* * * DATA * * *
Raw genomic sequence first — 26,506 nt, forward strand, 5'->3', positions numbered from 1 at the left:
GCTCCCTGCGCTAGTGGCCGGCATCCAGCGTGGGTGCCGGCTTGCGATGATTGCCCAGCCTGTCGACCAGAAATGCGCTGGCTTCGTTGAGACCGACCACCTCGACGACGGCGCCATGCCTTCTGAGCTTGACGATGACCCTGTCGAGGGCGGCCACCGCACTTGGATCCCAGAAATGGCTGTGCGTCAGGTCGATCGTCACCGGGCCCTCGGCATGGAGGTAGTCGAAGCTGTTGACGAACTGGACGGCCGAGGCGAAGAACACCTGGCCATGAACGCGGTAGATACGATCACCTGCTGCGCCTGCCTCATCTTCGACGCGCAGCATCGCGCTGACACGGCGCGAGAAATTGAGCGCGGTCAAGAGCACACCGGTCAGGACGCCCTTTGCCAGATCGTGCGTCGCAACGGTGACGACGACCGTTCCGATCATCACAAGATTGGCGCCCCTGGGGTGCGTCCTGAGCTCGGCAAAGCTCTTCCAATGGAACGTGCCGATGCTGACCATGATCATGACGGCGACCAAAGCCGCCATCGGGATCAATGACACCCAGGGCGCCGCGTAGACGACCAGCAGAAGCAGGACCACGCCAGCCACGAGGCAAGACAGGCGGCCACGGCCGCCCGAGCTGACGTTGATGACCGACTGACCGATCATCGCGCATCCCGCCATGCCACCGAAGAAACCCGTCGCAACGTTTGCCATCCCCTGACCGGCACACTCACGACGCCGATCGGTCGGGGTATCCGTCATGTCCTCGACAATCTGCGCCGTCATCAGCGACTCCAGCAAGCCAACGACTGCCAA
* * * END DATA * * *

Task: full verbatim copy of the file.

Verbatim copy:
Raw genomic sequence first — 26,506 nt, forward strand, 5'->3', positions numbered from 1 at the left:
GCTCCCTGCGCTAGTGGCCGGCATCCAGCGTGGGTGCCGGCTTGCGATGATTGCCCAGCCTGTCGACCAGAAATGCGCTGGCTTCGTTGAGACCGACCACCTCGACGACGGCGCCATGCCTTCTGAGCTTGACGATGACCCTGTCGAGGGCGGCCACCGCACTTGGATCCCAGAAATGGCTGTGCGTCAGGTCGATCGTCACCGGGCCCTCGGCATGGAGGTAGTCGAAGCTGTTGACGAACTGGACGGCCGAGGCGAAGAACACCTGGCCATGAACGCGGTAGATACGATCACCTGCTGCGCCTGCCTCATCTTCGACGCGCAGCATCGCGCTGACACGGCGCGAGAAATTGAGCGCGGTCAAGAGCACACCGGTCAGGACGCCCTTTGCCAGATCGTGCGTCGCAACGGTGACGACGACCGTTCCGATCATCACAAGATTGGCGCCCCTGGGGTGCGTCCTGAGCTCGGCAAAGCTCTTCCAATGGAACGTGCCGATGCTGACCATGATCATGACGGCGACCAAAGCCGCCATCGGGATCAATGACACCCAGGGCGCCGCGTAGACGACCAGCAGAAGCAGGACCACGCCAGCCACGAGGCAAGACAGGCGGCCACGGCCGCCCGAGCTGACGTTGATGACCGACTGACCGATCATCGCGCATCCCGCCATGCCACCGAAGAAACCCGTCGCAACGTTTGCCATCCCCTGACCGGCACACTCACGACGCCGATCGGTCGGGGTATCCGTCATGTCCTCGACAATCTGCGCCGTCATCAGCGACTCCAGCAAGCCAACGACTGCCAA